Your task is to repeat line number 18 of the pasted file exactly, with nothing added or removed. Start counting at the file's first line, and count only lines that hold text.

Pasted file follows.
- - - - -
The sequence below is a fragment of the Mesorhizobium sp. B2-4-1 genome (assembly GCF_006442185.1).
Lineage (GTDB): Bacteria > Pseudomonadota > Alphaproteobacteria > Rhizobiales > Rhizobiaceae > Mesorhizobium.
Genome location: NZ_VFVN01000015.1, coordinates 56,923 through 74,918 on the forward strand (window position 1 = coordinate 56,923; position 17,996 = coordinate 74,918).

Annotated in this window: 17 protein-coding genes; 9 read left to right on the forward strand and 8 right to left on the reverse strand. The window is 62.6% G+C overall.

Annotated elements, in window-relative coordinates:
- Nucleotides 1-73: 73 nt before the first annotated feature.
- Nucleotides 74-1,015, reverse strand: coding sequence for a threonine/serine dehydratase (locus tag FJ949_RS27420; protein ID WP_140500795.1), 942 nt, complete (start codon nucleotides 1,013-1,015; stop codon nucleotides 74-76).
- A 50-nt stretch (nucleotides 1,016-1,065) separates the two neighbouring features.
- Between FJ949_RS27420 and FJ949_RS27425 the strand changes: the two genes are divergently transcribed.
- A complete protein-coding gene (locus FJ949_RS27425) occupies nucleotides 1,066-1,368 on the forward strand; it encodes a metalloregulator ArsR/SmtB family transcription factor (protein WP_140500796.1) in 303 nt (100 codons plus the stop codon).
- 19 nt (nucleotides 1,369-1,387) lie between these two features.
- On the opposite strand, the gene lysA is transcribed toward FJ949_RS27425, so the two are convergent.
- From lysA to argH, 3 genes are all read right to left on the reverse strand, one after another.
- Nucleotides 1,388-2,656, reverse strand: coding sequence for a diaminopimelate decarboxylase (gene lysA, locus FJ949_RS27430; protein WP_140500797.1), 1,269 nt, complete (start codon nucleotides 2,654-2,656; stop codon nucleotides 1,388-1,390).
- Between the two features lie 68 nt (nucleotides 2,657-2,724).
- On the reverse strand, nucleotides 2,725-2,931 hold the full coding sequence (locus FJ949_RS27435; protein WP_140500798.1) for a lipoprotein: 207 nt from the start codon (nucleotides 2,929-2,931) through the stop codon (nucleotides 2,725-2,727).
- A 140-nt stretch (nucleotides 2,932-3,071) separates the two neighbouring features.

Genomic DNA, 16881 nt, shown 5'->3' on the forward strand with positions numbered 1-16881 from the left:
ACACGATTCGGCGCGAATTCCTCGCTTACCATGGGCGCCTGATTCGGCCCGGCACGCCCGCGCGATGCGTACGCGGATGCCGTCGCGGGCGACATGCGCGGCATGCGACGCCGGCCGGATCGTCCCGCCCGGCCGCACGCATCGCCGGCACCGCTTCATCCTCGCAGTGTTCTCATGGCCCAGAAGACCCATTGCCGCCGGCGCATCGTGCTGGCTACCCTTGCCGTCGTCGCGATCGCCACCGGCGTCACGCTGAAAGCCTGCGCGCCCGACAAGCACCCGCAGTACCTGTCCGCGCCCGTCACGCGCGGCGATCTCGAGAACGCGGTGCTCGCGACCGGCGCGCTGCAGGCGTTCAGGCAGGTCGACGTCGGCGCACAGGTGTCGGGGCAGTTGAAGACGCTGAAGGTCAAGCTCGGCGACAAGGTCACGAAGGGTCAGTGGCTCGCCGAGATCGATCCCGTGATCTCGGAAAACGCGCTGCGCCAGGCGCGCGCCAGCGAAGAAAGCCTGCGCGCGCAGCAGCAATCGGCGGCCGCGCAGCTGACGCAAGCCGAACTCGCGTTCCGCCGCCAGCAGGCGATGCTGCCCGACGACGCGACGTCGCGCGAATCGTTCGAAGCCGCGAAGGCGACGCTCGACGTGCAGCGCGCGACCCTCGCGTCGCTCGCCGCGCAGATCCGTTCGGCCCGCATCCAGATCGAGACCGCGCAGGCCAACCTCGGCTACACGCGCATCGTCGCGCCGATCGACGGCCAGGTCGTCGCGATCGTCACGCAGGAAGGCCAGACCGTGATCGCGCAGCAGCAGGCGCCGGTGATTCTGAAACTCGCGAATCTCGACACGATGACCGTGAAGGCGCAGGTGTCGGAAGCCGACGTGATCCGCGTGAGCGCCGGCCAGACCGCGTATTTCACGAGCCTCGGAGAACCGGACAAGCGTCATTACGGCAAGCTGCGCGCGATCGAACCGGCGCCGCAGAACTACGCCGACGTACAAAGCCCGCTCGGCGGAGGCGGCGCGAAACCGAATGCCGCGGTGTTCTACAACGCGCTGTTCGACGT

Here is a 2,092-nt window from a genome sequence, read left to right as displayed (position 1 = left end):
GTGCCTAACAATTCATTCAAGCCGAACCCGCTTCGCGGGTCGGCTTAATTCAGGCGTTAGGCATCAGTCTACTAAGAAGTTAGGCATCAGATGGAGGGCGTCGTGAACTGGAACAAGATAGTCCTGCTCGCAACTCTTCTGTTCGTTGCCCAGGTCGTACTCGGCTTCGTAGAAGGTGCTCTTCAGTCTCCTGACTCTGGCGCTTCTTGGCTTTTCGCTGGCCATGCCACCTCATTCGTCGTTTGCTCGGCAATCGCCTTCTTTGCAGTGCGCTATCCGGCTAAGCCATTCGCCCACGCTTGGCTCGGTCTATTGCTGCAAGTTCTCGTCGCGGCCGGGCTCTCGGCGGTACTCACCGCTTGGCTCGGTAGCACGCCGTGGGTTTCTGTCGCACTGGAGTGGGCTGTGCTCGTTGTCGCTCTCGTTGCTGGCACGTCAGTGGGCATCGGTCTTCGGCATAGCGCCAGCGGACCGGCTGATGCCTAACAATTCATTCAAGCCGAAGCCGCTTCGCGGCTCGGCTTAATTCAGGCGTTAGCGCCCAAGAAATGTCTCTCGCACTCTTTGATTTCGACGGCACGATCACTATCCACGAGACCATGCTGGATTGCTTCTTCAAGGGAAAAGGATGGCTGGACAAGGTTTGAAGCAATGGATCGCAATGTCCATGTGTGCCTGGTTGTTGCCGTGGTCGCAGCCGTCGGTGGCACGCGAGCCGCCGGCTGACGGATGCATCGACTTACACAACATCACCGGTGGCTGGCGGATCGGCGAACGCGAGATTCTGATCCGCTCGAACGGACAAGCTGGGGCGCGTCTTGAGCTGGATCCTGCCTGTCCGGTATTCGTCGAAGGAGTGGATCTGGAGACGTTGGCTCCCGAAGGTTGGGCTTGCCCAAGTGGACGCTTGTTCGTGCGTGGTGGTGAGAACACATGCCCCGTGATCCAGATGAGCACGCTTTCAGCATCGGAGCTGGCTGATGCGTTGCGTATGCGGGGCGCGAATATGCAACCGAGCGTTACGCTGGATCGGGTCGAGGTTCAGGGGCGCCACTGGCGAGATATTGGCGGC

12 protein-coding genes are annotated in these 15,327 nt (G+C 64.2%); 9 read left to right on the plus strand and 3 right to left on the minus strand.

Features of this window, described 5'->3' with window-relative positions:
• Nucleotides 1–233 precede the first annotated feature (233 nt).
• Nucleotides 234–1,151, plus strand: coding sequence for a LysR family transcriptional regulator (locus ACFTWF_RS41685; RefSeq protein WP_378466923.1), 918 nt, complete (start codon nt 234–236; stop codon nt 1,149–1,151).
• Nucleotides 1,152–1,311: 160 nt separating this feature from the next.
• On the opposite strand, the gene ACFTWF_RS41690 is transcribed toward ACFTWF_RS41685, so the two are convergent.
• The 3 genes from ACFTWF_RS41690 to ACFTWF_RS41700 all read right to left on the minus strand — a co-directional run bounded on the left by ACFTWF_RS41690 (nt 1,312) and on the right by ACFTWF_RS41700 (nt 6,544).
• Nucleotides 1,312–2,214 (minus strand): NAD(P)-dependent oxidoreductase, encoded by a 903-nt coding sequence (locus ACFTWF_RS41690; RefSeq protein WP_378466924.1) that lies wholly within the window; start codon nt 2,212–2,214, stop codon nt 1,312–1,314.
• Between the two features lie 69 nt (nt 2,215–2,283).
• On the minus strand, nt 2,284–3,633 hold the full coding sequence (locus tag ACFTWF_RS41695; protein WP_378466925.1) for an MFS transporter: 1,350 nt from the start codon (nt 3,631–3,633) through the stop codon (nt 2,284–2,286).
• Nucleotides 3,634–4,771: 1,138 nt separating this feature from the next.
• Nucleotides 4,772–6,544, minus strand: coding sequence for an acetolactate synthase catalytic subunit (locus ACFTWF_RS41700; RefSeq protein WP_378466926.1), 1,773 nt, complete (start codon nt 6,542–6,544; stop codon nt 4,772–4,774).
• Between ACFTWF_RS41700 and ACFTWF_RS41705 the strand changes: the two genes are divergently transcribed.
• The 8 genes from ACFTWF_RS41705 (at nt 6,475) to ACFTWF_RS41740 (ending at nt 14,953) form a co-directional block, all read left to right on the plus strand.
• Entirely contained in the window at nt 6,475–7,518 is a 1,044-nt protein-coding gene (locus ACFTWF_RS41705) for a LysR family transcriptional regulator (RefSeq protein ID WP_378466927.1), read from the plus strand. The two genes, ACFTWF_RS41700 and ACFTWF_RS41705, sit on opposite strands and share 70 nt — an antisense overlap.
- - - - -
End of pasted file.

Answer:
Genomic DNA, 16881 nt, shown 5'->3' on the forward strand with positions numbered 1-16881 from the left: